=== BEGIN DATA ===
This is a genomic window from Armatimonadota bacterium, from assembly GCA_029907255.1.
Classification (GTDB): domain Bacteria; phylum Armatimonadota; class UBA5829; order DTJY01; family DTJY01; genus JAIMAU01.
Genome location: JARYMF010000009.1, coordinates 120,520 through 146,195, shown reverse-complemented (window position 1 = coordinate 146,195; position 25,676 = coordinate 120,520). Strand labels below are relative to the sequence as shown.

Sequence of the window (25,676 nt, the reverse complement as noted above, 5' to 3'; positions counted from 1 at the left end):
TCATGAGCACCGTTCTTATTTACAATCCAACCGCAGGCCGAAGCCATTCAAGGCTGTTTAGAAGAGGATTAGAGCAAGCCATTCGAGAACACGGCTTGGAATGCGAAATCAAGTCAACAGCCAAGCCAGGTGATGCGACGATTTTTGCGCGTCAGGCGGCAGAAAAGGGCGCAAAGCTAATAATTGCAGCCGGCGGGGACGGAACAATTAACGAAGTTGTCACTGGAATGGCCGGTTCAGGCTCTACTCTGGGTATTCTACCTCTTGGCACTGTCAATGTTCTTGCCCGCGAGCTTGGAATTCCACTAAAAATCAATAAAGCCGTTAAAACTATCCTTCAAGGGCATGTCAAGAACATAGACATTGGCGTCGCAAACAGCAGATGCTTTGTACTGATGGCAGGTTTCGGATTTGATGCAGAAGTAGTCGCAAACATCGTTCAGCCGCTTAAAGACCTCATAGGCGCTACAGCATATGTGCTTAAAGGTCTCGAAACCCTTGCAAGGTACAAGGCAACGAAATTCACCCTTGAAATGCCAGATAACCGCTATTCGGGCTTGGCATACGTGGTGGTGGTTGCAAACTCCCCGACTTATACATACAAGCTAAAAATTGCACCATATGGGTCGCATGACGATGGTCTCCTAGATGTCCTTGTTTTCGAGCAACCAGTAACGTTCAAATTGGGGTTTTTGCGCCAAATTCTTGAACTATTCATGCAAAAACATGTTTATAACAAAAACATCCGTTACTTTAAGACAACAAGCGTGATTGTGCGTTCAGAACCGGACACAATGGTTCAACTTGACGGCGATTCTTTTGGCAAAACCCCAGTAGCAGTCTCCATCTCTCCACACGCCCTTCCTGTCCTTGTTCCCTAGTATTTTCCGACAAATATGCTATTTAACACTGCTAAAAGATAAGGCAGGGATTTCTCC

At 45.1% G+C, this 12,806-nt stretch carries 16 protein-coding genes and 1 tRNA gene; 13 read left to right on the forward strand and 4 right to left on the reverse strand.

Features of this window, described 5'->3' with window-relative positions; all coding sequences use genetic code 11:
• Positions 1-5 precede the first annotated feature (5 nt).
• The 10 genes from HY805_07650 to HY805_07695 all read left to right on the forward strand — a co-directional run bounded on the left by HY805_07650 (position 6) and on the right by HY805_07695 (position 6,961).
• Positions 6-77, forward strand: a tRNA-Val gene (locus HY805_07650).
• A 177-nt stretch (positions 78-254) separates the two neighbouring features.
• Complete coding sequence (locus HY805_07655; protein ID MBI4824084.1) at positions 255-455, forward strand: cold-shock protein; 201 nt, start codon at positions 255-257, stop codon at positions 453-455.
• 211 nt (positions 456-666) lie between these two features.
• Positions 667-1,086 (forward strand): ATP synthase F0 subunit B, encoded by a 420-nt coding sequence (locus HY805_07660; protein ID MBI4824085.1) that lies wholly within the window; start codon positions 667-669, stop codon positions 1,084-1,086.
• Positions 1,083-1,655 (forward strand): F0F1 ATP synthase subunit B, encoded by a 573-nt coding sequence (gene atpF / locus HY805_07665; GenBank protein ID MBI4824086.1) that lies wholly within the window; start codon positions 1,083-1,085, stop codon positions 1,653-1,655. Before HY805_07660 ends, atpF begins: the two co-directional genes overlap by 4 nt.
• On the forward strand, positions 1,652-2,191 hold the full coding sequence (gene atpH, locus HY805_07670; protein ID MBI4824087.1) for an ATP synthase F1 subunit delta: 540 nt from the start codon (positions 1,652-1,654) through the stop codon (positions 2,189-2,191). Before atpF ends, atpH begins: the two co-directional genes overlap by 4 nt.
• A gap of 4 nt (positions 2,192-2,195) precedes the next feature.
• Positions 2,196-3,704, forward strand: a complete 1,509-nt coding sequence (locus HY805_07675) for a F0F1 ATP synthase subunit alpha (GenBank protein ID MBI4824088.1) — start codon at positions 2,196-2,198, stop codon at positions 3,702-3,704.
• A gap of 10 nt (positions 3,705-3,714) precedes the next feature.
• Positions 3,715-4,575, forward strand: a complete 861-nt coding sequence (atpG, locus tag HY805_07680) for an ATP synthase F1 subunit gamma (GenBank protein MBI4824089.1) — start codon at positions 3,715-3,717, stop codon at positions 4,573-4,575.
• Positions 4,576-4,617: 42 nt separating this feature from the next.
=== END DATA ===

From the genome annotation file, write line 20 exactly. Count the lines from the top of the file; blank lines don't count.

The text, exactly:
• Positions 3,715-4,575, forward strand: a complete 861-nt coding sequence (atpG, locus tag HY805_07680) for an ATP synthase F1 subunit gamma (GenBank protein MBI4824089.1) — start codon at positions 3,715-3,717, stop codon at positions 4,573-4,575.